The Rising Tide Of Extreme Violence

Posted by on Jan 12, 2011 in Opinion, Politics | No Comments

This Washington Post op-ed is really worth a read:

Last October, Glenn Beck was musing on his radio show about the prospect of the government seizing his children if he didn’t give them flu vaccines. “You want to take my kids because of that?” he said. “Meet Mr. Smith and Mr. Wesson.”

Last April, Erick Erickson, the managing editor of the right-wing RedState blog and a CNN commentator, was questioning the legality of the Census Bureau’s American Community Survey on a radio show. “We have become, or are becoming, enslaved by the government [….] I dare ’em to try to come to throw me in jail. I dare ’em to. [I’ll] pull out my wife’s shotgun and see how that little ACS twerp likes being scared at the door.”

Do right-wing talk show commentators incite violence against the government? Feel free to draw your own conclusions—but to dwell on the rise of violent rhetoric on the right is to miss an even bigger, though connected, problem. Let’s focus, rather, on the first part of Beck’s and Erickson’s observations: The government wants to take away Glenn Beck’s (and by extension, your) kids. The government wants to take a census and will throw Erick Erickson (and by extension, you) in jail if he, and you, don’t comply.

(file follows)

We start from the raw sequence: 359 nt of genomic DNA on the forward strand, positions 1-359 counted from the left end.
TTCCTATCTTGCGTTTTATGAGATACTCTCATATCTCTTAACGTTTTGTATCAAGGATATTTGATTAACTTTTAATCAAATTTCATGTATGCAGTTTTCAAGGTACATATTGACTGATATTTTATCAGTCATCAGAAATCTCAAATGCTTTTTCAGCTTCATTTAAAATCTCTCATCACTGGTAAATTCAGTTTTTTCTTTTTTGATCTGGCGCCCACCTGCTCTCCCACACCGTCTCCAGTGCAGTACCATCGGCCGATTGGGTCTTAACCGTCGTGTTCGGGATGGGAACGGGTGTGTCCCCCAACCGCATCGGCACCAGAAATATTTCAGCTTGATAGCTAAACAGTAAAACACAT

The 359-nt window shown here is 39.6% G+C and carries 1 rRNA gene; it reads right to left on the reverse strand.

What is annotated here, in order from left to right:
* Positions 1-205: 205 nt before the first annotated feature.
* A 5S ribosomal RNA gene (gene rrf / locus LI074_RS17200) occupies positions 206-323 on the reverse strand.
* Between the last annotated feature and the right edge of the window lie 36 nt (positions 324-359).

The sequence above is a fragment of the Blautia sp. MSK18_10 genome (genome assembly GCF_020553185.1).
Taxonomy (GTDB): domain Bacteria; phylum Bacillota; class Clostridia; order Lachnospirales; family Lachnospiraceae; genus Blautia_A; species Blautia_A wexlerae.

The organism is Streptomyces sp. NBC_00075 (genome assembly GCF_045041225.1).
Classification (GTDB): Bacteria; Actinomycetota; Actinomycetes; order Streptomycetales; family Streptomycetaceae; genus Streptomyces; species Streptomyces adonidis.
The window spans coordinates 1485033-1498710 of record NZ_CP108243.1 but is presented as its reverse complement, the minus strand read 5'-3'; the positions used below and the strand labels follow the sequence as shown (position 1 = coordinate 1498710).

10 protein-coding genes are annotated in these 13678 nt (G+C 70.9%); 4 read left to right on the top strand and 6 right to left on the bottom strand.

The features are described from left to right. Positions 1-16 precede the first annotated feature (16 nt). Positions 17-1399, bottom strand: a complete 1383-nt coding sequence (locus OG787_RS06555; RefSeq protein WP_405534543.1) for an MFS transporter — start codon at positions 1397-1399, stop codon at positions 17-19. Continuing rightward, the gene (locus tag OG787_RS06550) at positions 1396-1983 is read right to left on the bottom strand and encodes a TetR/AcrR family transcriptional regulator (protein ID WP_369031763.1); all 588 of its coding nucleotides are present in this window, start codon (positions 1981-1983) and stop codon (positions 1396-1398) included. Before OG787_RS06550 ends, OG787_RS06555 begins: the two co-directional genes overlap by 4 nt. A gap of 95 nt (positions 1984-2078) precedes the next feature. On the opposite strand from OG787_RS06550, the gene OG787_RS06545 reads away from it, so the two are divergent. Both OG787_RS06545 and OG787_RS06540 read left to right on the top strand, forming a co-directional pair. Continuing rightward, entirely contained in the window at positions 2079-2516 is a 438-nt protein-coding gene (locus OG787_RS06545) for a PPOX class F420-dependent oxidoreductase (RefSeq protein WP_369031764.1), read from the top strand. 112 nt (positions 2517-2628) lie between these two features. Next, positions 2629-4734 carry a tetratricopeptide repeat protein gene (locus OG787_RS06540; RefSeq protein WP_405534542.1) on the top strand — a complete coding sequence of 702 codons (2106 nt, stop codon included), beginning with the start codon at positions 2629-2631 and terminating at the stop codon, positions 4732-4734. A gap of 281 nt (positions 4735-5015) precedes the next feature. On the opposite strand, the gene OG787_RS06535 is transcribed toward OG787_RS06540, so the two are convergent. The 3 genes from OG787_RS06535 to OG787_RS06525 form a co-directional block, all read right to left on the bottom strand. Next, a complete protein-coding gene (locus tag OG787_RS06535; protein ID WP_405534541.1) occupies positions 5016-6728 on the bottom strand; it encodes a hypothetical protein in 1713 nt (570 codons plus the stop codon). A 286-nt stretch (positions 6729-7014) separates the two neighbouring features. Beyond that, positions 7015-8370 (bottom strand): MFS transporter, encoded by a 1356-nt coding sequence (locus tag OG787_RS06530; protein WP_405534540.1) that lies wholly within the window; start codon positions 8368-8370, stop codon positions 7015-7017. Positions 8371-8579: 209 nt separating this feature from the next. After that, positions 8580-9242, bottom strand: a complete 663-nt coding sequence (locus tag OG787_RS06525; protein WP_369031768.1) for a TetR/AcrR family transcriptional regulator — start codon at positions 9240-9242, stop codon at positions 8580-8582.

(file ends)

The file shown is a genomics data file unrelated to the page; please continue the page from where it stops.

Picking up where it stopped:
Can we see the hands of all the kids taken from their parents because they didn’t get flu shots? How about all those people rotting in jail because they didn’t cooperate in compiling the census?

The primary problem with the political discourse of the right in today’s America isn’t that it incites violence per se. It’s that it implants and reinforces paranoid fears about the government and conservatism’s domestic adversaries

Clearly in the recent weeks and months there has been an ever rising tide of  anti-government violence. Even more examples here.

But what is key is that so many on the far right tell their viewers and listeners the governnent wants to do all these “evil” things to them and their loved ones. None of which are true.

But I am sure somebody once said something mean about Sarah Palin on Twitter, Facebook, or Daily Kos so it all balances out.

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